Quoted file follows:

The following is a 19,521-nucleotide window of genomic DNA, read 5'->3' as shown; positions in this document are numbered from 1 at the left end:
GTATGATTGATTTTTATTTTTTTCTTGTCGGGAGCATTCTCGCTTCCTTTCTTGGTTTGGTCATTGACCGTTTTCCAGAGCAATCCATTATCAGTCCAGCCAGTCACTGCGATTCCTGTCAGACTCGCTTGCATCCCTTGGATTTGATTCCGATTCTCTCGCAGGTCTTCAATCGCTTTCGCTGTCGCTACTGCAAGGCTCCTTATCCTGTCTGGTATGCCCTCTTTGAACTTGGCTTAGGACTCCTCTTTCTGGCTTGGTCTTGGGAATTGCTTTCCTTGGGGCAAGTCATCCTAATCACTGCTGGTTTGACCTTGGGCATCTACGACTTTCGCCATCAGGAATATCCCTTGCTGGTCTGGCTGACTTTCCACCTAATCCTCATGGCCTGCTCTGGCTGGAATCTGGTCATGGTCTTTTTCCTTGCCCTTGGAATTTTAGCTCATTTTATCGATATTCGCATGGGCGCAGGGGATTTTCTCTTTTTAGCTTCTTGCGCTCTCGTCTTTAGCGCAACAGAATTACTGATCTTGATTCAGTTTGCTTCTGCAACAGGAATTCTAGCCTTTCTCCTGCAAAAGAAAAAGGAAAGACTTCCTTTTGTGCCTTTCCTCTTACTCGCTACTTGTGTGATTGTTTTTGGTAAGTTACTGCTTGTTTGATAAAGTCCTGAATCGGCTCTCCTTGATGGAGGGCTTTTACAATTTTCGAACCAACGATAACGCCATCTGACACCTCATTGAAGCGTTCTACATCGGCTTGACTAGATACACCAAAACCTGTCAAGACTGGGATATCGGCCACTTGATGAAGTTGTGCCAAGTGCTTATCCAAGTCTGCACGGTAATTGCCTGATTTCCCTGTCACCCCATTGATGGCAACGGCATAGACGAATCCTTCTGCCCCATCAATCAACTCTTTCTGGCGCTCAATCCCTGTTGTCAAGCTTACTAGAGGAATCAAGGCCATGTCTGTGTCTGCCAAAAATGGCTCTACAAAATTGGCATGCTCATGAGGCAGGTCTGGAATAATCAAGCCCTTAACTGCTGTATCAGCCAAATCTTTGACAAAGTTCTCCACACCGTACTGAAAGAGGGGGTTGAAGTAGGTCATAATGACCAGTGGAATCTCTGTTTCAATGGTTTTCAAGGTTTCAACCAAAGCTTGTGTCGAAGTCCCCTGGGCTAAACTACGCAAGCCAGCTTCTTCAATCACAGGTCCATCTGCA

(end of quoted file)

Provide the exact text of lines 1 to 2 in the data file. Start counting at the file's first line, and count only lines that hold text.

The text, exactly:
The following is a 19,521-nucleotide window of genomic DNA, read 5'->3' as shown; positions in this document are numbered from 1 at the left end:
GTATGATTGATTTTTATTTTTTTCTTGTCGGGAGCATTCTCGCTTCCTTTCTTGGTTTGGTCATTGACCGTTTTCCAGAGCAATCCATTATCAGTCCAGCCAGTCACTGCGATTCCTGTCAGACTCGCTTGCATCCCTTGGATTTGATTCCGATTCTCTCGCAGGTCTTCAATCGCTTTCGCTGTCGCTACTGCAAGGCTCCTTATCCTGTCTGGTATGCCCTCTTTGAACTTGGCTTAGGACTCCTCTTTCTGGCTTGGTCTTGGGAATTGCTTTCCTTGGGGCAAGTCATCCTAATCACTGCTGGTTTGACCTTGGGCATCTACGACTTTCGCCATCAGGAATATCCCTTGCTGGTCTGGCTGACTTTCCACCTAATCCTCATGGCCTGCTCTGGCTGGAATCTGGTCATGGTCTTTTTCCTTGCCCTTGGAATTTTAGCTCATTTTATCGATATTCGCATGGGCGCAGGGGATTTTCTCTTTTTAGCTTCTTGCGCTCTCGTCTTTAGCGCAACAGAATTACTGATCTTGATTCAGTTTGCTTCTGCAACAGGAATTCTAGCCTTTCTCCTGCAAAAGAAAAAGGAAAGACTTCCTTTTGTGCCTTTCCTCTTACTCGCTACTTGTGTGATTGTTTTTGGTAAGTTACTGCTTGTTTGATAAAGTCCTGAATCGGCTCTCCTTGATGGAGGGCTTTTACAATTTTCGAACCAACGATAACGCCATCTGACACCTCATTGAAGCGTTCTACATCGGCTTGACTAGATACACCAAAACCTGTCAAGACTGGGATATCGGCCACTTGATGAAGTTGTGCCAAGTGCTTATCCAAGTCTGCACGGTAATTGCCTGATTTCCCTGTCACCCCATTGATGGCAACGGCATAGACGAATCCTTCTGCCCCATCAATCAACTCTTTCTGGCGCTCAATCCCTGTTGTCAAGCTTACTAGAGGAATCAAGGCCATGTCTGTGTCTGCCAAAAATGGCTCTACAAAATTGGCATGCTCATGAGGCAGGTCTGGAATAATCAAGCCCTTAACTGCTGTATCAGCCAAATCTTTGACAAAGTTCTCCACACCGTACTGAAAGAGGGGGTTGAAGTAGGTCATAATGACCAGTGGAATCTCTGTTTCAATGGTTTTCAAGGTTTCAACCAAAGCTTGTGTCGAAGTCCCCTGGGCTAAACTACGCAAGCCAGCTTCTTCAATCACAGGTCCATCTGCA